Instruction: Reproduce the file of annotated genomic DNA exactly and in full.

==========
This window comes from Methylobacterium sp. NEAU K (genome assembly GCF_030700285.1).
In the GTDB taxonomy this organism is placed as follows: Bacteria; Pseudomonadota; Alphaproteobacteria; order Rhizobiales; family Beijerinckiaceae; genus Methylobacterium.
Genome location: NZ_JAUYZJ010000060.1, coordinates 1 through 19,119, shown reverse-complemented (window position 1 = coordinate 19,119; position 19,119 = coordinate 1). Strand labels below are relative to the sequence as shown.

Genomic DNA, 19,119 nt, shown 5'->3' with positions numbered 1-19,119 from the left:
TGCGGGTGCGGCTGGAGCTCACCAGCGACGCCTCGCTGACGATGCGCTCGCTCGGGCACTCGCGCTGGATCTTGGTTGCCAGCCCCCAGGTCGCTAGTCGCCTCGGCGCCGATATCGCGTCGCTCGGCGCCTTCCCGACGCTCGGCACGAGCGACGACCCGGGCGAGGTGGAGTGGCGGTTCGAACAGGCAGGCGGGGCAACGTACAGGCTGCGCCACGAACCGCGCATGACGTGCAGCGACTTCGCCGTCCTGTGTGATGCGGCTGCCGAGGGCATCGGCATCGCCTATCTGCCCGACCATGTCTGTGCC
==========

This window comes from Methylobacterium sp. NEAU K (genome assembly GCF_030700285.1).
In the GTDB taxonomy this organism is placed as follows: Bacteria; Pseudomonadota; Alphaproteobacteria; order Rhizobiales; family Beijerinckiaceae; genus Methylobacterium.
Genome location: NZ_JAUYZJ010000060.1, coordinates 1 through 19,119, shown reverse-complemented (window position 1 = coordinate 19,119; position 19,119 = coordinate 1). Strand labels below are relative to the sequence as shown.

Genomic DNA, 19,119 nt, shown 5'->3' with positions numbered 1-19,119 from the left:
TGCGGGTGCGGCTGGAGCTCACCAGCGACGCCTCGCTGACGATGCGCTCGCTCGGGCACTCGCGCTGGATCTTGGTTGCCAGCCCCCAGGTCGCTAGTCGCCTCGGCGCCGATATCGCGTCGCTCGGCGCCTTCCCGACGCTCGGCACGAGCGACGACCCGGGCGAGGTGGAGTGGCGGTTCGAACAGGCAGGCGGGGCAACGTACAGGCTGCGCCACGAACCGCGCATGACGTGCAGCGACTTCGCCGTCCTGTGTGATGCGGCTGCCGAGGGCATCGGCATCGCCTATCTGCCCGACCATGTCTGTGCC